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Copyright 2017 Douglas Daniel

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“He needs to grow up,” Jason’s step-father said, finishing off his eggs.

“It’s only been six months, William,” Jason’s mother said.

“And he keeps carrying that stupid toy around, Amanda,” William said.

“His father gave it to him,” Amanda said.

“Still, sooner or later he needs to man-up.”  William said.  He stood, draped his suit jacket over his arm and picked up his briefcase.  “Shareholder briefing today, don’t wait dinner for me.”

“All right.”

Jason heard the front-door close behind William.  Neither of them had seen him.  He was getting good at not being seen.

He went upstairs.  September sunshine shone in his room—school would start soon.  He lay down on his bed.

He opened his hand and stared at the little blue TARDIS in his palm.  He remembered—a crisply cold winter’s night, the Milky Way an arch of diamonds stretching across the sky above them.

“There, son, there’s Pleiades, and next to it is Taurus the Bull—see the two horns?—and there, see those three stars in a row?  That’s the belt of Orion the Hunter.  Find Orion’s belt and you can find your way around the whole sky.”

Jason closed his hand on the TARDIS.

Sunday Photo Fiction – August 6th 2017- Shortcut

The Sunday Photo Fiction challenge for August 6th 2017— two hundred words based on this image–

12-j-hardy-carroll-06-august-2017
© J Hardy Carroll

Copyright 2017 Douglas A. Daniel

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“It’s temporary,” the cop said, standing in front of the sign.  “A technical difficulty in the lab.  Please cross to the other side of the street.”

“Damn it,” Underwood said.  “The office is just over there.”

“Still, we’d better listen,” Hancock said.  “Situations like this, cops don’t mess around….”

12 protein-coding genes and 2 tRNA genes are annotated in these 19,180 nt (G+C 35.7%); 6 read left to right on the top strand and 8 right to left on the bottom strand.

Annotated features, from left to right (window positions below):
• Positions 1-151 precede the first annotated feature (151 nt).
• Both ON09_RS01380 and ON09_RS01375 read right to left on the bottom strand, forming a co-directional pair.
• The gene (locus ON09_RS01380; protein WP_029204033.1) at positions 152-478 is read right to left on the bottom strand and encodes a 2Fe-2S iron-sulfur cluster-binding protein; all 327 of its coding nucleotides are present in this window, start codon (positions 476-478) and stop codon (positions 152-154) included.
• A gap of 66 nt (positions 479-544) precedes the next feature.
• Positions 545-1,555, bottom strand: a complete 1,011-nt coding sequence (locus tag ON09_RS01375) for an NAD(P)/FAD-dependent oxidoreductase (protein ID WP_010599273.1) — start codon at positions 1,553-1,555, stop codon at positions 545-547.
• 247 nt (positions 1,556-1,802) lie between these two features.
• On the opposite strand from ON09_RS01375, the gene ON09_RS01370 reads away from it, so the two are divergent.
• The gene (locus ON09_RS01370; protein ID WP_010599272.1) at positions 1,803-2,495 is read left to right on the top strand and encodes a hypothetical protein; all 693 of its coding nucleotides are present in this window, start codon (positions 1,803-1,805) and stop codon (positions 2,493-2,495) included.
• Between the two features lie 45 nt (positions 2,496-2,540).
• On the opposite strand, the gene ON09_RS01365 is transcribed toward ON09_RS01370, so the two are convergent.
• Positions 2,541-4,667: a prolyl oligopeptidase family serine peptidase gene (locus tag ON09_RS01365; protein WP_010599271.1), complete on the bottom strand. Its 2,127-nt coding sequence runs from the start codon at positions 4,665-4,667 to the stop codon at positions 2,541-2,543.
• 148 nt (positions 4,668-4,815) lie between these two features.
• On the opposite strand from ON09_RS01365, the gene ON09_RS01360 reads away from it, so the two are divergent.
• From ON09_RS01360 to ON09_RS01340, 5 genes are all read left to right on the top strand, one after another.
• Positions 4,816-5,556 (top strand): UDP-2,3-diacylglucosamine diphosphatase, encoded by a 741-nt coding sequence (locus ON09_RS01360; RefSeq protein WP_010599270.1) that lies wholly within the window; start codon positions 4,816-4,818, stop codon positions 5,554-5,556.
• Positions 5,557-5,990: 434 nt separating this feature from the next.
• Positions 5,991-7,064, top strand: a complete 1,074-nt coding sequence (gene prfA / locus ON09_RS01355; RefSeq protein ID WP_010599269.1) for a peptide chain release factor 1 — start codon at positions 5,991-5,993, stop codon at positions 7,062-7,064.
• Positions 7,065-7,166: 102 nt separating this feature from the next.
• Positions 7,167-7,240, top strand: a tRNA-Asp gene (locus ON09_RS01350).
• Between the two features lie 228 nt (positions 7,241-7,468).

“It’s just some construction hold up,” Underwood said.  “The lab’s not even finished, and they have a technical problem?”

“Come on,” Hancock said.

He started across the street.  Underwood turned as if to follow, then dashed behind the cop and up the sidewalk.

“Jim!” Hancock said.

“Hey, you!” yelled the cop.

Underwood grinned over his shoulder, and walked on.  He’d be in the office before slow-coach Hancock got to the door.

Midway up the block he reached the lab’s delivery entrance.  Without thinking he glanced to his left.

Over the building shimmered a silver disk of light.  Underwood stared; it was as if he could glimpse a different sky through it.

The cop yelled again from behind him.  The disk of light pulsed; brilliance surrounded him.

He had time to take in a shocked breath of warm, moist air before he caught sight of the Tyrannosaurus Rex bearing down on him.

A little perspective…..

As Inauguration Day arrives, I find myself in a strange mental state.  At the most basic level, it is still a matter of incredulity to me that Trump is going to take the oath of office and become President of the United States.  If I stop to think about it I start rehearsing in my mind the utter absurdity of it.  Teeth get gritted and steering wheels death-gripped.  It’s like the universe has played a practical joke on humanity (because who POTUS is at any given moment affects most if not all of the people on the planet) and we’re just waiting for the sumbitch to bust out laughing and tell us it was all a joke.